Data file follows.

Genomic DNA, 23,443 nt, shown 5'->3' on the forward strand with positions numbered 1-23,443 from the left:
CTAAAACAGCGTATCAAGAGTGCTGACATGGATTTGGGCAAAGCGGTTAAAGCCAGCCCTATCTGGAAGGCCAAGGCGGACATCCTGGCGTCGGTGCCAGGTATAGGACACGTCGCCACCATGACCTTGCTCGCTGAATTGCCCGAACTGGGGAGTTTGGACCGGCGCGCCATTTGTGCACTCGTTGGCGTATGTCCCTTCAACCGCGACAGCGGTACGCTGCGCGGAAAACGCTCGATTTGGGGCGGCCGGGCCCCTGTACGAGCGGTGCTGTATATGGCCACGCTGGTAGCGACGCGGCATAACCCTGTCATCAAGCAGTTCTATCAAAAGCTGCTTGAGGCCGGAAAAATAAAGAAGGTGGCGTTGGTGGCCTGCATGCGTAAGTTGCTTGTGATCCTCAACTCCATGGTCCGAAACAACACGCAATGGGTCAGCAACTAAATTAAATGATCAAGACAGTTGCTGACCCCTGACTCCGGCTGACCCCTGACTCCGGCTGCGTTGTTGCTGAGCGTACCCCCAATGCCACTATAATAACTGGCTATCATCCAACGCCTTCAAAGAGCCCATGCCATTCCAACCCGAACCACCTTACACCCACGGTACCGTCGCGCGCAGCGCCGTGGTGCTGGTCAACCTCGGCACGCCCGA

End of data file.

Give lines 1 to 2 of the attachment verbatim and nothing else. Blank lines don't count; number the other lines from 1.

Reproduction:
Genomic DNA, 23,443 nt, shown 5'->3' on the forward strand with positions numbered 1-23,443 from the left:
CTAAAACAGCGTATCAAGAGTGCTGACATGGATTTGGGCAAAGCGGTTAAAGCCAGCCCTATCTGGAAGGCCAAGGCGGACATCCTGGCGTCGGTGCCAGGTATAGGACACGTCGCCACCATGACCTTGCTCGCTGAATTGCCCGAACTGGGGAGTTTGGACCGGCGCGCCATTTGTGCACTCGTTGGCGTATGTCCCTTCAACCGCGACAGCGGTACGCTGCGCGGAAAACGCTCGATTTGGGGCGGCCGGGCCCCTGTACGAGCGGTGCTGTATATGGCCACGCTGGTAGCGACGCGGCATAACCCTGTCATCAAGCAGTTCTATCAAAAGCTGCTTGAGGCCGGAAAAATAAAGAAGGTGGCGTTGGTGGCCTGCATGCGTAAGTTGCTTGTGATCCTCAACTCCATGGTCCGAAACAACACGCAATGGGTCAGCAACTAAATTAAATGATCAAGACAGTTGCTGACCCCTGACTCCGGCTGACCCCTGACTCCGGCTGCGTTGTTGCTGAGCGTACCCCCAATGCCACTATAATAACTGGCTATCATCCAACGCCTTCAAAGAGCCCATGCCATTCCAACCCGAACCACCTTACACCCACGGTACCGTCGCGCGCAGCGCCGTGGTGCTGGTCAACCTCGGCACGCCCGA